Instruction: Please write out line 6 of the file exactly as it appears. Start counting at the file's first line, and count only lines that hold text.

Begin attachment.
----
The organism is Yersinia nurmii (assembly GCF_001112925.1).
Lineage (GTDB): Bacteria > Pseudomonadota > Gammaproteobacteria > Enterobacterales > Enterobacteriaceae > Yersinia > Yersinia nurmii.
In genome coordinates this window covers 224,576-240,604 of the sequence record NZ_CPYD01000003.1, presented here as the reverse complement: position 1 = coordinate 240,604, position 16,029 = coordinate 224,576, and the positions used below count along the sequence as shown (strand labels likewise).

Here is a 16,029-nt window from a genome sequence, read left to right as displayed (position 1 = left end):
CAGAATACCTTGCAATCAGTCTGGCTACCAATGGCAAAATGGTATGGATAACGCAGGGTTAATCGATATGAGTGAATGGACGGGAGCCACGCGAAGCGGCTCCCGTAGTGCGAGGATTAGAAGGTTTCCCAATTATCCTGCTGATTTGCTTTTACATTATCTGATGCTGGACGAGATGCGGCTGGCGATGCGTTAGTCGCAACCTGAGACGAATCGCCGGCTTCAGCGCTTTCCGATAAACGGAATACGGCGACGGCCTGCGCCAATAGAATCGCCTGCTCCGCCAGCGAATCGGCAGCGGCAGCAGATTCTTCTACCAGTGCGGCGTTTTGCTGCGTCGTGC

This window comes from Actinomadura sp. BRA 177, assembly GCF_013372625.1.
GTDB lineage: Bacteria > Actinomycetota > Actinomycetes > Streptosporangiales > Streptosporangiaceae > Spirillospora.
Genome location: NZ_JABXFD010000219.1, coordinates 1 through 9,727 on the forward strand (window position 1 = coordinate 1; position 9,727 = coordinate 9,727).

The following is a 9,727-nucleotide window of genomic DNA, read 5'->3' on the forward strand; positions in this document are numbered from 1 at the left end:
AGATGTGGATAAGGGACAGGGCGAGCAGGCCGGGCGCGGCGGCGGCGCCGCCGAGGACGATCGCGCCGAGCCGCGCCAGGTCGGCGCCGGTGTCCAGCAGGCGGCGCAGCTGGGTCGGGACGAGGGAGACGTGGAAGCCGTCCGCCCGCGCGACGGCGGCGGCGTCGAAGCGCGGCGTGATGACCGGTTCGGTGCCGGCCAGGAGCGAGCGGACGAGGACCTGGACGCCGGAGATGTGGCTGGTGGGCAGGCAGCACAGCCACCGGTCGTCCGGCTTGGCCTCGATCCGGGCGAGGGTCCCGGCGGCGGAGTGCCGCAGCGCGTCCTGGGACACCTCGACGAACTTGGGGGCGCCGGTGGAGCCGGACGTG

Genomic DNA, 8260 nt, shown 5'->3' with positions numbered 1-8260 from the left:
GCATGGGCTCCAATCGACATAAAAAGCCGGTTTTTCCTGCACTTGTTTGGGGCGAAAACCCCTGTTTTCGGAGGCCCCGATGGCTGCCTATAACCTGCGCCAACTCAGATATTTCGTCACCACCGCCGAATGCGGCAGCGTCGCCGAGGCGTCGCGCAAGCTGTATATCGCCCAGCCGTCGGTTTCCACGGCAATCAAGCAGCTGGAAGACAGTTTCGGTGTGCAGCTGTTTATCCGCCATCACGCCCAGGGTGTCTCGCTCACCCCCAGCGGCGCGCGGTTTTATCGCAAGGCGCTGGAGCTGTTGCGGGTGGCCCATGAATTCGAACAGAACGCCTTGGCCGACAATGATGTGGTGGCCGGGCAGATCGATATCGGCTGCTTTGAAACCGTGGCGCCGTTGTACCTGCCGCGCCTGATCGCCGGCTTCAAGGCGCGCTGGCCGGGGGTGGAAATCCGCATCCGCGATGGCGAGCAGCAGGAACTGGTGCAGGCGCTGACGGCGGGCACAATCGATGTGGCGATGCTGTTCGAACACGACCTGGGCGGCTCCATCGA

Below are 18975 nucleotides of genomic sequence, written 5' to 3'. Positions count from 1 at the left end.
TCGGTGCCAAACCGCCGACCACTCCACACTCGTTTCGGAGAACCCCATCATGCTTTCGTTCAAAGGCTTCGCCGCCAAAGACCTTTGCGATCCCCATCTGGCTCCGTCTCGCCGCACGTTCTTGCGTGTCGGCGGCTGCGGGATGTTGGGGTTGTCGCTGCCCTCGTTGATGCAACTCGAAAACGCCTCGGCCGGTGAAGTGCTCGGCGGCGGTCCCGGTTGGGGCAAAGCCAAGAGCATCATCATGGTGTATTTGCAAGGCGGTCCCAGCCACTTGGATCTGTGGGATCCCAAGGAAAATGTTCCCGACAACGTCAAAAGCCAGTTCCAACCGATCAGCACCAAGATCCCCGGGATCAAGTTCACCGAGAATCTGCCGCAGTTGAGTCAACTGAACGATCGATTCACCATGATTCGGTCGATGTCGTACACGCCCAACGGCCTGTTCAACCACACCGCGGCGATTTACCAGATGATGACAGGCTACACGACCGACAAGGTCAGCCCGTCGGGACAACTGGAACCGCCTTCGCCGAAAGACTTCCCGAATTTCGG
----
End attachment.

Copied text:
This window comes from Actinomadura sp. BRA 177, assembly GCF_013372625.1.